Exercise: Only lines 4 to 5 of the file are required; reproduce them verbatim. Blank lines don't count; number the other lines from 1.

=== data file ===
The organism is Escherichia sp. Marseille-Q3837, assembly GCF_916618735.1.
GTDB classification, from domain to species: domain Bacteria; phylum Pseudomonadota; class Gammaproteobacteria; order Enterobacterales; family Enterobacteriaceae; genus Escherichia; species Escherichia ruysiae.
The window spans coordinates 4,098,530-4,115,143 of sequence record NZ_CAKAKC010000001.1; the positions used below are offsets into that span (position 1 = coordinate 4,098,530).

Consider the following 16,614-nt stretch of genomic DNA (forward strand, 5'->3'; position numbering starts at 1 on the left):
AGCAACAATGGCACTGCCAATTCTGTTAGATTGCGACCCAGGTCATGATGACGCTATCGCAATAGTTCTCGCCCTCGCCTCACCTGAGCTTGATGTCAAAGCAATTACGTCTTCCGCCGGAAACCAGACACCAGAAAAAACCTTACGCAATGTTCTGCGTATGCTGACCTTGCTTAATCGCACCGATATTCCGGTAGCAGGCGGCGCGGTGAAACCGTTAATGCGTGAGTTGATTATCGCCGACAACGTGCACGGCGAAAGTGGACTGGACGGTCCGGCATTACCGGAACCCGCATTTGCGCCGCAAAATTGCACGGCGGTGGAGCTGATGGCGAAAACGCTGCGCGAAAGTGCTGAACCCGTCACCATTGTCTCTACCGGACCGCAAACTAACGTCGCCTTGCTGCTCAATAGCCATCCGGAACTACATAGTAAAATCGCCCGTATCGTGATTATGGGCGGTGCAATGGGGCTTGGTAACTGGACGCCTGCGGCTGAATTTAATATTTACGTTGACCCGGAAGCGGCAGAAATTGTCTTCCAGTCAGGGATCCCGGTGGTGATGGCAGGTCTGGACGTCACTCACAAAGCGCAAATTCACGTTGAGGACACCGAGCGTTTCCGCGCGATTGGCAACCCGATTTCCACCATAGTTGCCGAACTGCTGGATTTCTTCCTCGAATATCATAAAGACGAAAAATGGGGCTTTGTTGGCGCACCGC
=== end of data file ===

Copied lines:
Consider the following 16,614-nt stretch of genomic DNA (forward strand, 5'->3'; position numbering starts at 1 on the left):
AGCAACAATGGCACTGCCAATTCTGTTAGATTGCGACCCAGGTCATGATGACGCTATCGCAATAGTTCTCGCCCTCGCCTCACCTGAGCTTGATGTCAAAGCAATTACGTCTTCCGCCGGAAACCAGACACCAGAAAAAACCTTACGCAATGTTCTGCGTATGCTGACCTTGCTTAATCGCACCGATATTCCGGTAGCAGGCGGCGCGGTGAAACCGTTAATGCGTGAGTTGATTATCGCCGACAACGTGCACGGCGAAAGTGGACTGGACGGTCCGGCATTACCGGAACCCGCATTTGCGCCGCAAAATTGCACGGCGGTGGAGCTGATGGCGAAAACGCTGCGCGAAAGTGCTGAACCCGTCACCATTGTCTCTACCGGACCGCAAACTAACGTCGCCTTGCTGCTCAATAGCCATCCGGAACTACATAGTAAAATCGCCCGTATCGTGATTATGGGCGGTGCAATGGGGCTTGGTAACTGGACGCCTGCGGCTGAATTTAATATTTACGTTGACCCGGAAGCGGCAGAAATTGTCTTCCAGTCAGGGATCCCGGTGGTGATGGCAGGTCTGGACGTCACTCACAAAGCGCAAATTCACGTTGAGGACACCGAGCGTTTCCGCGCGATTGGCAACCCGATTTCCACCATAGTTGCCGAACTGCTGGATTTCTTCCTCGAATATCATAAAGACGAAAAATGGGGCTTTGTTGGCGCACCGC